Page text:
Filed under: Uncategorized | Tags: Bakken, fracking, health care costs, shale gas, shale oil, tight gas, tight oil, Watford City
A less obvious form of corporate welfare.
The furious pace of oil exploration that has made North Dakota one of the healthiest economies in the country has had the opposite effect on the region’s health care providers. Swamped by uninsured laborers flocking to dangerous jobs, medical facilities in the area are sinking under skyrocketing debt, a flood of gruesome injuries and bloated business costs from the inflated economy.
This post is an interesting companion to the one below.
Filed under: Uncategorized | Tags: fracking, fracking ban, it's about water, shale gas, tight gas, UK
Poor blokes have been snowed. Quite.
Not only has the UK green-lighted fracking, it is also using tax breaks to promote shale exploration and development. Indeed, the UK hopes to see a shale gas revolution of its own.
So what are the new rules for fracking? Right now it’s still a bit vague, but overall it involves a strengthening of oversight and an automated seismic activity detection system designed to halt operations in time.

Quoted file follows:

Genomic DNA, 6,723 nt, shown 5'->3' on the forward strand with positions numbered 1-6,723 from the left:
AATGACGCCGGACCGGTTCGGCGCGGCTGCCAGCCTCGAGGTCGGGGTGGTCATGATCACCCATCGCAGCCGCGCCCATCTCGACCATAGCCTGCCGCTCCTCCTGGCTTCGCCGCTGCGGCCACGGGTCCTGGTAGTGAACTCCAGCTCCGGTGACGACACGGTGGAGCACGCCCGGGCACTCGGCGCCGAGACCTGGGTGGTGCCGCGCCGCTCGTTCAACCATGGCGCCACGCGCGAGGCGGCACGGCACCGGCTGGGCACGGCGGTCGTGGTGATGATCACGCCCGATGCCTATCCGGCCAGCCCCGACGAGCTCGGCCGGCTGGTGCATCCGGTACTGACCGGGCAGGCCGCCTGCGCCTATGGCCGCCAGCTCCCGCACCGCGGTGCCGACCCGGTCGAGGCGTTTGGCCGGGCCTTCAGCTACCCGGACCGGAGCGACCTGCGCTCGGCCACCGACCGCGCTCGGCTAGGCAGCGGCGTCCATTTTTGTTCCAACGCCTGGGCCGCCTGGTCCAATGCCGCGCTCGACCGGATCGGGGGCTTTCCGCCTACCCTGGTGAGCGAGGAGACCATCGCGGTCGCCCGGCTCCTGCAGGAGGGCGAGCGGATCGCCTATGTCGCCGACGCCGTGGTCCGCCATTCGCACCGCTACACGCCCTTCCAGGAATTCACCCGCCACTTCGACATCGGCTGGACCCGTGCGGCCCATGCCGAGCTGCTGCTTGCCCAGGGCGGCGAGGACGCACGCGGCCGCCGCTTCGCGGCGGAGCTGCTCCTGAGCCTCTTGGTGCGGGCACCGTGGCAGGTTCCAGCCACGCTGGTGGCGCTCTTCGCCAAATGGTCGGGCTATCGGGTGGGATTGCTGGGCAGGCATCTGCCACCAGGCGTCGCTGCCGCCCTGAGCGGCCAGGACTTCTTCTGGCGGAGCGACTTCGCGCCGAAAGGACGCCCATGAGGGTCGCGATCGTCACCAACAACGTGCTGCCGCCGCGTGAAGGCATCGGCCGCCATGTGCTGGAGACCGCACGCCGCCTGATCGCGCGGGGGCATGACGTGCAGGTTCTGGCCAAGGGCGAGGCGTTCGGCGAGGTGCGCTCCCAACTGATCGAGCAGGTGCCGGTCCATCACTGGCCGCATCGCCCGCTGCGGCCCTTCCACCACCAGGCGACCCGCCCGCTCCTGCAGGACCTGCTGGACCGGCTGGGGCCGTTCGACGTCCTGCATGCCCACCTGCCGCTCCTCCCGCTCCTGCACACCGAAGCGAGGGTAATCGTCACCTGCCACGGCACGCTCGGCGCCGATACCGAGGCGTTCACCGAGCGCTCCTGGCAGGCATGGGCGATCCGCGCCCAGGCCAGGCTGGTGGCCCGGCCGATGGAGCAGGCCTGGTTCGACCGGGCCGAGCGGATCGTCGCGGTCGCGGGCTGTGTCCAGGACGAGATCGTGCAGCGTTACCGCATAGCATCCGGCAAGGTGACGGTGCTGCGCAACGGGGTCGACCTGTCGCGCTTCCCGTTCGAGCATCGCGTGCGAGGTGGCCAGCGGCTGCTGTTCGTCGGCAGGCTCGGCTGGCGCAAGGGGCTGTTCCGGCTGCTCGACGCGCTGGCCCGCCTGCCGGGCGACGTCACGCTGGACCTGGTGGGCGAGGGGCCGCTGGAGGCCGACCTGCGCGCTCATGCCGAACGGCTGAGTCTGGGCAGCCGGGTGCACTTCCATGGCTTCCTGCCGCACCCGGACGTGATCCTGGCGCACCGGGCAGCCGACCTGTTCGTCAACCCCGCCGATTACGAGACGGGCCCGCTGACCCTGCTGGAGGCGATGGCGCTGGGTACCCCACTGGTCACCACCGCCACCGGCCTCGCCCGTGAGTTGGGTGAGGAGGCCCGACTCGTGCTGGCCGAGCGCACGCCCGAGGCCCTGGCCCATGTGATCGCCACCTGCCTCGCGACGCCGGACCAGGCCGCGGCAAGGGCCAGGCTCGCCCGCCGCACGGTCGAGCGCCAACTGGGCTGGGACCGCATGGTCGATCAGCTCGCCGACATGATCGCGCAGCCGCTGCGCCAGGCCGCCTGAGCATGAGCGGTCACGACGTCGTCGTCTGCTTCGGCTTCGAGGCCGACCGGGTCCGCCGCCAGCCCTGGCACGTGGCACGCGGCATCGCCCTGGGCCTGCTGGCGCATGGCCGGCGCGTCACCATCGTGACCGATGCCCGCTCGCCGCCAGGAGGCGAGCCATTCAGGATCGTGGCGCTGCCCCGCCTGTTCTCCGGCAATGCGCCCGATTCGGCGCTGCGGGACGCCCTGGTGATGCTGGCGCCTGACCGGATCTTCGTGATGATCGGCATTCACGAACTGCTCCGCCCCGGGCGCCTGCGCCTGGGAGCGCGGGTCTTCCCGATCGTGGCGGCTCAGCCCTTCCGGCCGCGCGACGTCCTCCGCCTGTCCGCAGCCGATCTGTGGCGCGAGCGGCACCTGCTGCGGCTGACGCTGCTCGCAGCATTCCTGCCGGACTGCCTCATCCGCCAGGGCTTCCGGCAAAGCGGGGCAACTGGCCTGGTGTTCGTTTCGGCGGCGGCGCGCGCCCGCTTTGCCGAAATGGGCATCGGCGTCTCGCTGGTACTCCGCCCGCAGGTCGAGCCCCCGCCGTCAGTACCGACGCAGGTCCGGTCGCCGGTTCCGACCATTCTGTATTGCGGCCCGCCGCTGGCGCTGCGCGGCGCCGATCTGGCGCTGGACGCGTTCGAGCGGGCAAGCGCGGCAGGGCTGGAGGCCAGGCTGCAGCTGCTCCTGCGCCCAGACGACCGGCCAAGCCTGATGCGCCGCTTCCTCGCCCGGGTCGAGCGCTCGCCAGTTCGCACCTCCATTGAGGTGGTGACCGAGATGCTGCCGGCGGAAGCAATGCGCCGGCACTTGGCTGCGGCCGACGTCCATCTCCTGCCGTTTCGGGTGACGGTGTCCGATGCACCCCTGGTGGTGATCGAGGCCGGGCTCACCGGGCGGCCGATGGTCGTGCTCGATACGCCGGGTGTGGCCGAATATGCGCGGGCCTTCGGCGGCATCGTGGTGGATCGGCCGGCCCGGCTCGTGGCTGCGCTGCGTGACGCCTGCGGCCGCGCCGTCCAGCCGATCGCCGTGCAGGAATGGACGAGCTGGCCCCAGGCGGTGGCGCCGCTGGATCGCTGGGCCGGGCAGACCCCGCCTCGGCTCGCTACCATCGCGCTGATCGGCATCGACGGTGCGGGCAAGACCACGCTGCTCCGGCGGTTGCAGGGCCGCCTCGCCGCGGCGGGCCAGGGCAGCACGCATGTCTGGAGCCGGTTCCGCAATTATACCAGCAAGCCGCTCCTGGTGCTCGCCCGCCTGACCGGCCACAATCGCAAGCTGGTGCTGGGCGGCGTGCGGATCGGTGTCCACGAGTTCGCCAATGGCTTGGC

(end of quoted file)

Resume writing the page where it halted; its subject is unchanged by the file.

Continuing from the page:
Filed under: Uncategorized | Tags: ambient air testing, Bakken, Benzene, butane, chloride, chloroform, chromium, drill pad, fracking fluid, fracking wastewater, Marcellus, methane, North Dakota, propane, Schilke, shale gas, shale oil, strontium, sulfates, toluene, well testing
After drilling began just over the property line of Jacki Schilke’s ranch in the northwestern corner of North Dakota, in the heart of the state’s booming Bakken Shale, cattle began limping, with swollen legs and infections. Cows quit producing milk for their calves, they lost from 60 to 80 pounds in a week and their tails mysteriously dropped off. Eventually, five animals died, according to Schilke.
Ambient air testing by a certified environmental consultant detected elevated levels of benzene, methane, chloroform, butane, propane, toluene and xylene – and well testing revealed high levels of sulfates, chromium, chloride and strontium. Schilke said she moved her herd upwind and upstream from the nearest drill pad.
The Pennsylvania farmers I spoke with have lost cows, calves, a horse, a couple dozen chickens. Many of the animals succumb in the same way: seizure-like symptoms, gasping for breath and a quick wasting away. A Rottweiler and a Dalmatian also fell ill and died.